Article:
The Enduring Need for the Pain Resource Nurse (PRN) Training Program
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- Grant, M., Ferrell, B., Hanson, J. et al. J Canc Educ (2011) 26: 598. doi:10.1007/s13187-011-0268-1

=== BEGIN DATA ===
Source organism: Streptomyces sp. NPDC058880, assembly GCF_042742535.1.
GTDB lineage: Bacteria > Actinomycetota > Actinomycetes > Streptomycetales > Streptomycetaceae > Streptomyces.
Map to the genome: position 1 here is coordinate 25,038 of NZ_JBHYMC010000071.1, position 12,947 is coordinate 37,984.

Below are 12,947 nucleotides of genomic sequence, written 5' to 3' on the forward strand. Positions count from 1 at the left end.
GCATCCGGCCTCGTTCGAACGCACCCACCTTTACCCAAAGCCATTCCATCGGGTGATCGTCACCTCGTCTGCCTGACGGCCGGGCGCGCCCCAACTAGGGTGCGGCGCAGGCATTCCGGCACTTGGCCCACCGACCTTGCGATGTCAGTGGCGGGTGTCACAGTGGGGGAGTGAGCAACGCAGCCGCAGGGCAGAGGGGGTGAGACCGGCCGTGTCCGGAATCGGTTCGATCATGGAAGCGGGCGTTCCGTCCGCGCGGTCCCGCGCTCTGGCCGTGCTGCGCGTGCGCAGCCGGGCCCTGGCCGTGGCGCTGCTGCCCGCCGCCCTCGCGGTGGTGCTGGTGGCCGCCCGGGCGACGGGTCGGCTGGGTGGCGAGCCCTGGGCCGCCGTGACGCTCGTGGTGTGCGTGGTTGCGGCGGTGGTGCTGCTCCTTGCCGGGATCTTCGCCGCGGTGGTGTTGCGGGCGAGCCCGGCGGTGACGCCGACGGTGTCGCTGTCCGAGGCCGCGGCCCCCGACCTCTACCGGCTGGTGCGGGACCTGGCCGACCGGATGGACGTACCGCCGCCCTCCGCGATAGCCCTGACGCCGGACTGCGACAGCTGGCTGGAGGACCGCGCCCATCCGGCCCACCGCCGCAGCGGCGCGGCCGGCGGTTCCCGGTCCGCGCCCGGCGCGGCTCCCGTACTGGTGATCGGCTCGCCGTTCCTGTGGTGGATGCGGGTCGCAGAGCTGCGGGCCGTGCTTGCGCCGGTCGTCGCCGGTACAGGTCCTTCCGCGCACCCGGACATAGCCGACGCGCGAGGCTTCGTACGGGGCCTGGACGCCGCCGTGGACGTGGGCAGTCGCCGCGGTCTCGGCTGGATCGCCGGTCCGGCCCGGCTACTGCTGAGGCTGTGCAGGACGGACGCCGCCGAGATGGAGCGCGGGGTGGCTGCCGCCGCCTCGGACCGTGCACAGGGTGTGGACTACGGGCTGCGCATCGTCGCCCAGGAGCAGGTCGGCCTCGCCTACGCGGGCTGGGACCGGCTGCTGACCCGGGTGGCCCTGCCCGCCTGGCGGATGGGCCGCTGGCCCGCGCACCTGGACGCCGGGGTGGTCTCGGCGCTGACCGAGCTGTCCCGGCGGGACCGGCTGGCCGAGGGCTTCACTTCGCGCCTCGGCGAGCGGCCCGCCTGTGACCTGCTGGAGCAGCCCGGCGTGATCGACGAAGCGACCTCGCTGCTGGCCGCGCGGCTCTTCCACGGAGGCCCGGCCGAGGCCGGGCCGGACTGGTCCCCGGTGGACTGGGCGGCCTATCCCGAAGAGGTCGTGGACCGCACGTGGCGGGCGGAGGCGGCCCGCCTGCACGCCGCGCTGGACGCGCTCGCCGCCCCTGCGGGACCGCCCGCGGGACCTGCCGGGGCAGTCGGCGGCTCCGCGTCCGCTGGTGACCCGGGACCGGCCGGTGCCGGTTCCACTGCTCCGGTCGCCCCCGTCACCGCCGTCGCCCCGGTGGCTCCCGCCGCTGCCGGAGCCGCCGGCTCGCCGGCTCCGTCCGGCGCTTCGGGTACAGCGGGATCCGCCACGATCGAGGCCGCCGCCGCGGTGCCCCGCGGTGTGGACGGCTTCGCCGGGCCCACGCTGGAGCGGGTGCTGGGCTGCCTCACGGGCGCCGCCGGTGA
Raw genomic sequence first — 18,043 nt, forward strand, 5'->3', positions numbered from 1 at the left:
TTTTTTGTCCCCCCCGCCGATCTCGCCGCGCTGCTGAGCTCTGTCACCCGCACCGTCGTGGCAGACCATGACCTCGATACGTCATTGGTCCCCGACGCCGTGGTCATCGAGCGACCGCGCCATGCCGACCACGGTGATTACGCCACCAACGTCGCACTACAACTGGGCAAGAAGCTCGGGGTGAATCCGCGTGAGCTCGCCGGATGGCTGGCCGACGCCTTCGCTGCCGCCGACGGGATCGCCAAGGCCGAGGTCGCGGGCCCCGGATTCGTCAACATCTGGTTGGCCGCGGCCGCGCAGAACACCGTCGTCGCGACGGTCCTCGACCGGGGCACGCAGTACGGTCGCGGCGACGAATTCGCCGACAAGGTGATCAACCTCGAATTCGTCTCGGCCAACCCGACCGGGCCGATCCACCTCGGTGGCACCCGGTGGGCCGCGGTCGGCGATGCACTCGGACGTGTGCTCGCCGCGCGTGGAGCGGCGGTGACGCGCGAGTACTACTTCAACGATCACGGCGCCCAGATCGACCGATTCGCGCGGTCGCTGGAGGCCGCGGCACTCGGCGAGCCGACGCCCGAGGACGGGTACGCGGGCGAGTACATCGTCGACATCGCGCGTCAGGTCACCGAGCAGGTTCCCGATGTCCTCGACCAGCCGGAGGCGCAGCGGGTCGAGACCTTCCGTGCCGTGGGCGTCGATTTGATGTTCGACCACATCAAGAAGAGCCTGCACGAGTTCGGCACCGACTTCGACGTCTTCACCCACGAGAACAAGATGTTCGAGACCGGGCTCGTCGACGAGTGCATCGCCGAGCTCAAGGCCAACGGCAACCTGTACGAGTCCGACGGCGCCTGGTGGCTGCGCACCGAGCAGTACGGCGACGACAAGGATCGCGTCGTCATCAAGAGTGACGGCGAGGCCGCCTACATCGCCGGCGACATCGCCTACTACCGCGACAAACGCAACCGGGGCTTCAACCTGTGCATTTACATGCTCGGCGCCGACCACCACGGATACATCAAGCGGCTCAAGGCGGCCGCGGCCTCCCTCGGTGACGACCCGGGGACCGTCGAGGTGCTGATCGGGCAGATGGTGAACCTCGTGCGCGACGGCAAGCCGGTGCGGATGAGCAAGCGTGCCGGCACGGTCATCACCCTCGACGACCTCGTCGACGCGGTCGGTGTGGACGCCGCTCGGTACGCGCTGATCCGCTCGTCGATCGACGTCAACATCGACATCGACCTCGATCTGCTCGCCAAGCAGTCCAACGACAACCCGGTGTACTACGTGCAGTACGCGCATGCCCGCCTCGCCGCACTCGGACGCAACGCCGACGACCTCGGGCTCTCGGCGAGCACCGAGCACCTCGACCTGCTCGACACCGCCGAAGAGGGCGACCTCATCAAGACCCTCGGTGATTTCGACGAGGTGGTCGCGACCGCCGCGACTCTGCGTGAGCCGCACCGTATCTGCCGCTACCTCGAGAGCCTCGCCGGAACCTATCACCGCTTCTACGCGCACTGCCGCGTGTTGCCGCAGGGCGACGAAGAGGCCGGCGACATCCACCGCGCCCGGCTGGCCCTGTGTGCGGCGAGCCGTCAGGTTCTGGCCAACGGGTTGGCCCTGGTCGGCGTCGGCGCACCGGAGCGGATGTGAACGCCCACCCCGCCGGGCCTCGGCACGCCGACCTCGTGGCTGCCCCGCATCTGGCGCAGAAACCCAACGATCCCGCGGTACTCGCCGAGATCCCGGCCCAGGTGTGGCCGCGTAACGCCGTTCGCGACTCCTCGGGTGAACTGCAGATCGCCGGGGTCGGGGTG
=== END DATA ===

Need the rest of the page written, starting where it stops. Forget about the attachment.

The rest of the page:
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Nurses play a pivotal role in pain management but academic nursing curricula remain lacking in basic pain management principles. The purpose of this study was to evaluate the long-term impact of the City of Hope Pain Resource Nurse (PRN) Training Course on nursing pain management practice. An online survey, comparing RNs’ pre- and post-training practice, assessed the long-term impact of the course on content application and dissemination. Participants with 1–9 years post-course attendance (2002–2010) were invited to complete a brief survey (N = 783). Respondents (N = 180; 23%) reported significant improvements in their comfort with basic opioid administration (p < .001). Relaxation was the most common non-drug intervention used by respondents. Pain assessment content was most frequently applied to practice (97%). Most respondents (89%) disseminated course content to others within their own institutions. PRN-trained nurses expressed improved confidence in pain management and attributed course content to the improvement in their practice behavior.